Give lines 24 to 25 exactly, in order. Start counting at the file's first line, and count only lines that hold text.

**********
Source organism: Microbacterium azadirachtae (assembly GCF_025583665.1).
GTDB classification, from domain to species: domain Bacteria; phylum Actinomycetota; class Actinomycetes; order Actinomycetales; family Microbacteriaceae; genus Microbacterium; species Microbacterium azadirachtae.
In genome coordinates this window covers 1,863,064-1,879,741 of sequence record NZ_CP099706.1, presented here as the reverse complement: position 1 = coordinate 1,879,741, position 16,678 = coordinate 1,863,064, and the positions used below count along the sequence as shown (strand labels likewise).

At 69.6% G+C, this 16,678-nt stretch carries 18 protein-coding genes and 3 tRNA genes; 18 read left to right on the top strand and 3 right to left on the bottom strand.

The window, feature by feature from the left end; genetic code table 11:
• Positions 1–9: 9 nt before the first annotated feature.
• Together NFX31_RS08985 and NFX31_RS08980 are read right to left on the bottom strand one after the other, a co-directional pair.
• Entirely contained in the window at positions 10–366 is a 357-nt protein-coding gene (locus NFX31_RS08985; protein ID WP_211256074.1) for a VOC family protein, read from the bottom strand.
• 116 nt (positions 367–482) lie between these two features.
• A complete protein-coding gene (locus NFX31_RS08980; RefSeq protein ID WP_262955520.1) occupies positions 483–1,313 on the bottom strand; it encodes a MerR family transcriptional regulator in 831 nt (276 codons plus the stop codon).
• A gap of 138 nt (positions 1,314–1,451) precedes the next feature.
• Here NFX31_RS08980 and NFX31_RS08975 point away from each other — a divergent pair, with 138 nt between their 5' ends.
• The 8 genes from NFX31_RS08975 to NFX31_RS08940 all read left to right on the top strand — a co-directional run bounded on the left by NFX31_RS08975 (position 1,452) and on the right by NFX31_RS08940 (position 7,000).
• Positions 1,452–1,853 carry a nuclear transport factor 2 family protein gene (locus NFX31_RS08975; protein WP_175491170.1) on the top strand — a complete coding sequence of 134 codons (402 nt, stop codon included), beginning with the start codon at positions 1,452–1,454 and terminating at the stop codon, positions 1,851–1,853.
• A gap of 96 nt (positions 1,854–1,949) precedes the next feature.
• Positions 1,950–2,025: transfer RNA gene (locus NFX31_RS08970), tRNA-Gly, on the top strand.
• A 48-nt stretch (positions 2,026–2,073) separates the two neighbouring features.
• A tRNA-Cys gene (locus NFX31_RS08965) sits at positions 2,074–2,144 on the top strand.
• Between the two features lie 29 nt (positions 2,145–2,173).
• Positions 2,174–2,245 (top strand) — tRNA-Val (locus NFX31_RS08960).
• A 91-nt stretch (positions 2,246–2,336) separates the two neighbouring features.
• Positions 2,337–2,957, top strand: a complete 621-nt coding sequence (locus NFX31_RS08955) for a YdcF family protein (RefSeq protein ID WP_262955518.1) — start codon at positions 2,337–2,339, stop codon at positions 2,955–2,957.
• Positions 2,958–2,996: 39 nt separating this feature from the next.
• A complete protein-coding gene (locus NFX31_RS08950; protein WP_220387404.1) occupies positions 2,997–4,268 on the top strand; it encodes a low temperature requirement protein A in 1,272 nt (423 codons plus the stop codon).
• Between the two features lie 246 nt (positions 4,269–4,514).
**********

• A complete protein-coding gene (locus NFX31_RS08950; protein WP_220387404.1) occupies positions 2,997–4,268 on the top strand; it encodes a low temperature requirement protein A in 1,272 nt (423 codons plus the stop codon).
• Between the two features lie 246 nt (positions 4,269–4,514).